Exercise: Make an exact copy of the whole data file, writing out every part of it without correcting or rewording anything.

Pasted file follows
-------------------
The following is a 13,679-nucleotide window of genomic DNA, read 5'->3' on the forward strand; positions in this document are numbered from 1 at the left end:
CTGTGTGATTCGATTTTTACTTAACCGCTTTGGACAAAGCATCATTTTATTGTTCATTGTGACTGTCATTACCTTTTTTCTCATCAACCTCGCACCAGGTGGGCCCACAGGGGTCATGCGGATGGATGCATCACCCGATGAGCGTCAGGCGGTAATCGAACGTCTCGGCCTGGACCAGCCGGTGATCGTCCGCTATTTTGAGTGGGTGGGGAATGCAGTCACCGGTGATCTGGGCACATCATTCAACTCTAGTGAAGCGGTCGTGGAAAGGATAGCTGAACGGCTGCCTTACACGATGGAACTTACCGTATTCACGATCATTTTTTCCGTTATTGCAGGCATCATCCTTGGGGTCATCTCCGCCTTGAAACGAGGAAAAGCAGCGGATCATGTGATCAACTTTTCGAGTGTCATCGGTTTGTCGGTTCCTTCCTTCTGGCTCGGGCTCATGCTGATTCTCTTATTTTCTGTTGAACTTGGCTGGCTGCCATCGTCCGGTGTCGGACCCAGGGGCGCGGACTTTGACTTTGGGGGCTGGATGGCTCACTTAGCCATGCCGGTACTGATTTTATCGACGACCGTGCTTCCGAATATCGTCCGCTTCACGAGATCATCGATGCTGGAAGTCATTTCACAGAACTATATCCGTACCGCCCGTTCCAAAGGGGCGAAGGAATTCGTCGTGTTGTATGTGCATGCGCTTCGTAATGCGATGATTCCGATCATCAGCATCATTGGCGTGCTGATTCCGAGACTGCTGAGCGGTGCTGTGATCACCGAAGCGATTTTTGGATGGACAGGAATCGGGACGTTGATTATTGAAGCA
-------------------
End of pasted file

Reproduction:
The following is a 13,679-nucleotide window of genomic DNA, read 5'->3' on the forward strand; positions in this document are numbered from 1 at the left end:
CTGTGTGATTCGATTTTTACTTAACCGCTTTGGACAAAGCATCATTTTATTGTTCATTGTGACTGTCATTACCTTTTTTCTCATCAACCTCGCACCAGGTGGGCCCACAGGGGTCATGCGGATGGATGCATCACCCGATGAGCGTCAGGCGGTAATCGAACGTCTCGGCCTGGACCAGCCGGTGATCGTCCGCTATTTTGAGTGGGTGGGGAATGCAGTCACCGGTGATCTGGGCACATCATTCAACTCTAGTGAAGCGGTCGTGGAAAGGATAGCTGAACGGCTGCCTTACACGATGGAACTTACCGTATTCACGATCATTTTTTCCGTTATTGCAGGCATCATCCTTGGGGTCATCTCCGCCTTGAAACGAGGAAAAGCAGCGGATCATGTGATCAACTTTTCGAGTGTCATCGGTTTGTCGGTTCCTTCCTTCTGGCTCGGGCTCATGCTGATTCTCTTATTTTCTGTTGAACTTGGCTGGCTGCCATCGTCCGGTGTCGGACCCAGGGGCGCGGACTTTGACTTTGGGGGCTGGATGGCTCACTTAGCCATGCCGGTACTGATTTTATCGACGACCGTGCTTCCGAATATCGTCCGCTTCACGAGATCATCGATGCTGGAAGTCATTTCACAGAACTATATCCGTACCGCCCGTTCCAAAGGGGCGAAGGAATTCGTCGTGTTGTATGTGCATGCGCTTCGTAATGCGATGATTCCGATCATCAGCATCATTGGCGTGCTGATTCCGAGACTGCTGAGCGGTGCTGTGATCACCGAAGCGATTTTTGGATGGACAGGAATCGGGACGTTGATTATTGAAGCA